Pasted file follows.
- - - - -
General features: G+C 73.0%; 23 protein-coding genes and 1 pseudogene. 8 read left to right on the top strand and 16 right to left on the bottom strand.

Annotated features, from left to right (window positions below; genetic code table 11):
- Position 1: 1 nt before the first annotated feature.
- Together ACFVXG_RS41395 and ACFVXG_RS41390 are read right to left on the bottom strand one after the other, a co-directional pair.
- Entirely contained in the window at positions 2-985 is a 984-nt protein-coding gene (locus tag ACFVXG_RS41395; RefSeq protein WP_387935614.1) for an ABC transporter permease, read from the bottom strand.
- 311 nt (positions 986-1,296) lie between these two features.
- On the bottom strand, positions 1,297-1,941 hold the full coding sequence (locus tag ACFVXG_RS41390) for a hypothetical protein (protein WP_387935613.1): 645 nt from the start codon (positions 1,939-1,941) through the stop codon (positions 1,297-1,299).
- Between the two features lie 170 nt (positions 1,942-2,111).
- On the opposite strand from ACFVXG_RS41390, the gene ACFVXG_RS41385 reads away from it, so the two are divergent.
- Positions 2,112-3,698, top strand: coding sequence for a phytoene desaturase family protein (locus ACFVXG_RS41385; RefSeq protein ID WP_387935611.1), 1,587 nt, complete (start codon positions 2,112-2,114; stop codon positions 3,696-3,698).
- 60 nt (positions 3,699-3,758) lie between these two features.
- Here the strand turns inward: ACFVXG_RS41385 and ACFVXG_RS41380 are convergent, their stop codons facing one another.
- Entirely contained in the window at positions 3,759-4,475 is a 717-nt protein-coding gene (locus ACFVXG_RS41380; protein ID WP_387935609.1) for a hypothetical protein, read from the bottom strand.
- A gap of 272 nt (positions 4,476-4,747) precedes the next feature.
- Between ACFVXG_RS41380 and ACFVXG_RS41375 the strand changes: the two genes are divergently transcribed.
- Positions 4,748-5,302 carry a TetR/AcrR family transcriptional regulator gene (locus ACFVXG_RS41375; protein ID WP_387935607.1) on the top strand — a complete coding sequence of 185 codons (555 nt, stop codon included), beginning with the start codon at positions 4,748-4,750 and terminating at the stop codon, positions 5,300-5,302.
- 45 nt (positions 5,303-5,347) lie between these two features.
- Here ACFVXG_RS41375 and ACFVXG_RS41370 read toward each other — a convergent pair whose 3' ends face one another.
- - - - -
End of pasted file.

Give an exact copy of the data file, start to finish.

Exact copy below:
General features: G+C 73.0%; 23 protein-coding genes and 1 pseudogene. 8 read left to right on the top strand and 16 right to left on the bottom strand.

Annotated features, from left to right (window positions below; genetic code table 11):
- Position 1: 1 nt before the first annotated feature.
- Together ACFVXG_RS41395 and ACFVXG_RS41390 are read right to left on the bottom strand one after the other, a co-directional pair.
- Entirely contained in the window at positions 2-985 is a 984-nt protein-coding gene (locus tag ACFVXG_RS41395; RefSeq protein WP_387935614.1) for an ABC transporter permease, read from the bottom strand.
- 311 nt (positions 986-1,296) lie between these two features.
- On the bottom strand, positions 1,297-1,941 hold the full coding sequence (locus tag ACFVXG_RS41390) for a hypothetical protein (protein WP_387935613.1): 645 nt from the start codon (positions 1,939-1,941) through the stop codon (positions 1,297-1,299).
- Between the two features lie 170 nt (positions 1,942-2,111).
- On the opposite strand from ACFVXG_RS41390, the gene ACFVXG_RS41385 reads away from it, so the two are divergent.
- Positions 2,112-3,698, top strand: coding sequence for a phytoene desaturase family protein (locus ACFVXG_RS41385; RefSeq protein ID WP_387935611.1), 1,587 nt, complete (start codon positions 2,112-2,114; stop codon positions 3,696-3,698).
- 60 nt (positions 3,699-3,758) lie between these two features.
- Here the strand turns inward: ACFVXG_RS41385 and ACFVXG_RS41380 are convergent, their stop codons facing one another.
- Entirely contained in the window at positions 3,759-4,475 is a 717-nt protein-coding gene (locus ACFVXG_RS41380; protein ID WP_387935609.1) for a hypothetical protein, read from the bottom strand.
- A gap of 272 nt (positions 4,476-4,747) precedes the next feature.
- Between ACFVXG_RS41380 and ACFVXG_RS41375 the strand changes: the two genes are divergently transcribed.
- Positions 4,748-5,302 carry a TetR/AcrR family transcriptional regulator gene (locus ACFVXG_RS41375; protein ID WP_387935607.1) on the top strand — a complete coding sequence of 185 codons (555 nt, stop codon included), beginning with the start codon at positions 4,748-4,750 and terminating at the stop codon, positions 5,300-5,302.
- 45 nt (positions 5,303-5,347) lie between these two features.
- Here ACFVXG_RS41375 and ACFVXG_RS41370 read toward each other — a convergent pair whose 3' ends face one another.